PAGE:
If you learn they are looking for something — a new job, assistance on a project, or a resource of some kind — offer them your time, assistance, or a referral. Get involved with their lives. Get to know your connections well enough to be able to share items that would be of interest to them. Squandering your network and resources are not what establishing those connections is all about. Using your network to help others will pay dividends tenfold for you in the future.
And, do what you say you will do.
Keep your word and your commitments. Set an example of how you want others to see you and to treat you.
Treat everyone with personal attention, dignity, and respect. Be grateful for assistance and referrals given to you, and be sure to personally thank the individual who helped you.
Social Media Networking
Most of us use LinkedIn, Facebook, and perhaps other social and networking sites. But did you know that companies and recruiters are increasingly using these too? It's part of a growing trend.
More firms are reaching out to "passive candidates" through social media, so your online presence is valuable to your future career opportunities and endeavors.
The use of "passive talent acquisition" by organizations means building a broad online network is valuable to your career undertakings.
LinkedIn is a gold mine for recruiters and candidates alike. Even if you are not currently looking, others are potentially looking at you. So don't neglect your presence online and make sure you're an active participant on LinkedIn.
Reach out and connect with everyone you know professionally, from friends, colleagues, and associates to clients, vendors, suppliers, and others you may have in your list of contacts in your phone and computer. Pay attention to updates and send congratulatory notes or other messages when it's appropriate.
Go ahead and connect with a former colleague, classmate, or client; these days social media makes such connections commonplace. It's important to your career to maintain a strong network even if it seems a bit awkward.
Consider their viewpoint, too. Why wouldn't they want to connect with you again if you could be valuable to their future opportunities? Consider sending them a "get back in touch" message that explains how you came across their profile, what you might still have in common, and provides a bit of information about what you're doing. When they reply with an acceptance, it's a perfect opportunity to suggest getting together or a follow up about your career plans. Keep the dialogue going. Stay in touch and try to be of assistance and of value to them.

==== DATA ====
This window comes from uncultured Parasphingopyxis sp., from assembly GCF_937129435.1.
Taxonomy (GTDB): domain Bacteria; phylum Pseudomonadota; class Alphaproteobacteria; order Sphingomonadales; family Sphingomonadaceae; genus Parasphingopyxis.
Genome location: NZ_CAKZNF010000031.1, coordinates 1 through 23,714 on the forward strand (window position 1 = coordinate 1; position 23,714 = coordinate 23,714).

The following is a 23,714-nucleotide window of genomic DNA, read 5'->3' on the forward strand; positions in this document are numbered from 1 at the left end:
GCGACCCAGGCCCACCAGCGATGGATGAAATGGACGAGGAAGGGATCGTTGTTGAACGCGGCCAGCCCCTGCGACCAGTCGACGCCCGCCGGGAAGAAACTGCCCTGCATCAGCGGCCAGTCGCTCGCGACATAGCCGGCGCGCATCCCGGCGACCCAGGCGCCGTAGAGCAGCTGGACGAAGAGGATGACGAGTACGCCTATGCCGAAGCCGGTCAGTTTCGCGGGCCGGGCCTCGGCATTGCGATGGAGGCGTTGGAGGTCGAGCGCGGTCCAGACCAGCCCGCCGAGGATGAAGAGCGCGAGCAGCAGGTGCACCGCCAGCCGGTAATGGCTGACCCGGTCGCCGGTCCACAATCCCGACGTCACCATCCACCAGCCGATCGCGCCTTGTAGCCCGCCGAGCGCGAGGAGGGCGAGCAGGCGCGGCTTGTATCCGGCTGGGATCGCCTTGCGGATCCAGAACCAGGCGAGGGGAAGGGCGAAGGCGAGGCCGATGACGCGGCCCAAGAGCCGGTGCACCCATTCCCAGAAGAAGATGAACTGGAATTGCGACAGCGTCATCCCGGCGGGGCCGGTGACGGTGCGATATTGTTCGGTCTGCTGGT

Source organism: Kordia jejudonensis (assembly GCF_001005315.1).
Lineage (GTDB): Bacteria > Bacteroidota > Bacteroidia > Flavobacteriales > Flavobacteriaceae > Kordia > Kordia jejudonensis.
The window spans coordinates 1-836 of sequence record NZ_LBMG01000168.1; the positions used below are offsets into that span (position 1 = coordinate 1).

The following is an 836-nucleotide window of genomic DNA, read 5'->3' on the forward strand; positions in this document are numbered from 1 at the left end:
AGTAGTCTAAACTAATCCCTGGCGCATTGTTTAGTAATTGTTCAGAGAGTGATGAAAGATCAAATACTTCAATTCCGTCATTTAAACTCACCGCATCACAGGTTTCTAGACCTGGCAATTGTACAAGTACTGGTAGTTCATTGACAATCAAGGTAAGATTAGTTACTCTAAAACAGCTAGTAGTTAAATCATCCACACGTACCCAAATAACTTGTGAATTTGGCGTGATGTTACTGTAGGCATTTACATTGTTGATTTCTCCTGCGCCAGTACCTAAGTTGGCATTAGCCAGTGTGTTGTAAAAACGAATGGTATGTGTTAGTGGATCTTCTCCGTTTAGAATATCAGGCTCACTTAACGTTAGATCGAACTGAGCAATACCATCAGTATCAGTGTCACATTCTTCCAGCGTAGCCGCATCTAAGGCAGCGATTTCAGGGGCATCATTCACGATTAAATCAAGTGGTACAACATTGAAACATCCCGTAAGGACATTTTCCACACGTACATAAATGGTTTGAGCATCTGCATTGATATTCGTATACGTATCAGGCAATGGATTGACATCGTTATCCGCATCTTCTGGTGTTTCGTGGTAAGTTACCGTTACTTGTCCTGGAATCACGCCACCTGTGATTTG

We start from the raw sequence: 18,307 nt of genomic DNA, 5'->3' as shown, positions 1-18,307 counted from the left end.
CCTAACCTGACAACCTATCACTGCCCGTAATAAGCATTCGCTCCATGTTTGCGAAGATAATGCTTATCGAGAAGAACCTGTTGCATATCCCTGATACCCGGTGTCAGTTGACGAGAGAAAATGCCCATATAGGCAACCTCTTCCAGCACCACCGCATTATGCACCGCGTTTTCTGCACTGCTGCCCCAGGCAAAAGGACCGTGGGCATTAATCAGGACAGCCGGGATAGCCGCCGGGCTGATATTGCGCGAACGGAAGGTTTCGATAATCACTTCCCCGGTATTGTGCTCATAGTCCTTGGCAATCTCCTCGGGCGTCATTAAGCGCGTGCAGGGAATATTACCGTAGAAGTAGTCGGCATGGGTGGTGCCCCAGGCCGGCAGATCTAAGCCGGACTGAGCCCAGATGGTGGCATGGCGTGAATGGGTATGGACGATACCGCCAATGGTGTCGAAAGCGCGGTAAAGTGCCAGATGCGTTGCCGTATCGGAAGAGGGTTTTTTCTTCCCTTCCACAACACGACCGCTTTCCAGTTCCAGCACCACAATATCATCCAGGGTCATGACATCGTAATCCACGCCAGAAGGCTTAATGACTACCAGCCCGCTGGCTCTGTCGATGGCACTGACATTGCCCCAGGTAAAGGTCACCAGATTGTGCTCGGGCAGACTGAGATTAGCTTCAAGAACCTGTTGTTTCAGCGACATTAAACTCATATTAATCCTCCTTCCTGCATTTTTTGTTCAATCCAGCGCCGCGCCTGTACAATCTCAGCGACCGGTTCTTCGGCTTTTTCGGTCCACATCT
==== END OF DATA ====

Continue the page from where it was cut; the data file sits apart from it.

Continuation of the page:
Another way to stay connected with others is to share information they might be interested in or enjoy, or comment on a discussion you've seen or an update they have posted. LinkedIn's cofounder calls this doing "small goods," and it's one of the best uses of the site. And don't forget to post your own updates so others can stay connected with you.
It may seem that all of this online networking is time-consuming, but it really doesn't take a lot of time and effort to stay connected. Keep in touch a couple of times a year. Reach out and send a note. As long as it touches points that are genuine and sincere you will be maintaining a valuable network of friends. Promotions, new jobs, birthdays, and anniversaries are all natural invitations for doing this "small good." Just be authentic and generous in all of your networking efforts.
It's not about growing the largest list of connections or giving everyone a weekly update on your job search; it's about building and maintaining mutually beneficial, long-term relationships that you and your network genuinely appreciate.
Frank DeSafey is president/principal of Sequence Staffing in Roseville, California. Sequence is an executive search and recruitment firm committed to providing recruiting and personal branding solutions to the planning, environmental, GHG/ climate change, sustainable energy, engineering, and construction industries throughout the United States and around the world. Craig Travis is the firm's vice president of recruiting, personal branding, and candidate marketing.